In light of our recent discussions on another thread, I thought it might be helpful to offer this short description of the various branches in the U.S. military and their wartime roles.
Coast Guard. Bravely defends the U.S. coastline by stopping and searching boatloads of bikini-clad women off the Florida keys. Gripes about their difficult conditions while swilling cheap beer in a Miami bar.
Navy. A fighting force with no interest in bikini-clad women (rumor has it), the U.S. Navy readies itself for battle at sea against its rival’s flotillas. Did somebody say anachronism? Complains about its difficult environment on the way to the on-board movie theater after a freshly prepared dinner.
Air Force. Lives in dangerous conditions just a few hundred miles from the front, in trailers with forced-air heating and cooling, and indoor plumbing. Its 24-hour mess hall serves grilled steaks. Flyboys commisserate on their rough lot with the RAF while drinking wine and beer beside a pool, listening to the sound of a live jazz band. (I actually witnessed this.)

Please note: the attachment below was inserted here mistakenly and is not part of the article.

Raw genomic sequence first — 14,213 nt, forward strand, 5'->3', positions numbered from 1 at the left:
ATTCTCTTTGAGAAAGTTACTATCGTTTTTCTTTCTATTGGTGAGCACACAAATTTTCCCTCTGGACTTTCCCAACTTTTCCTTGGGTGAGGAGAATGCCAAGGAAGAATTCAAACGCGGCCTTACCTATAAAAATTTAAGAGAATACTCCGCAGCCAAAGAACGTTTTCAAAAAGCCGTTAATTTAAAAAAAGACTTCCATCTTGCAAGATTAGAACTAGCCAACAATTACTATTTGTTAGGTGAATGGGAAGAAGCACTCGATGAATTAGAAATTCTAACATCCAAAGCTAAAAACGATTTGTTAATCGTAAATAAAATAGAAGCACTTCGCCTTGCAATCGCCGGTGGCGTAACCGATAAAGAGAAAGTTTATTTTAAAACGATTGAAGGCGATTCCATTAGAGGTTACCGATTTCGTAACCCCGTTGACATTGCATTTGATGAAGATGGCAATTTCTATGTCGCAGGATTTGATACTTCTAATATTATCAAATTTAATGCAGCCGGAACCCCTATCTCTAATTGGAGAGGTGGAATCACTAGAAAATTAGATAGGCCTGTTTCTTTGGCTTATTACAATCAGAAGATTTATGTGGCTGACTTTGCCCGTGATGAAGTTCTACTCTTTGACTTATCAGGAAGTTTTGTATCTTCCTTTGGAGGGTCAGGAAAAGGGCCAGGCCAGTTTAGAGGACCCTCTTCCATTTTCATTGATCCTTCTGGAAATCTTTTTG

Army. Grunts are the backbone of the U.S. military. They live on the front or just behind it, and are lulled to sleep by the sounds of artillery and tanks. They eat T-rats and hot coffee, live in canvas tents, and occassionally shower. They do complain about the conditions, but are grateful that they were smart enough not to join the Marines.
Marines. This is a burrowing animal. It lives in holes on the front, surviving on cold MRE’s. It would not know how to use plumbing if it had it. Ironically, these living conditions appear to be the same both in war or during peaceful times. The Marines are well summed up by their motto, “Semper Fi,” which is Latin for “I listen to country music.”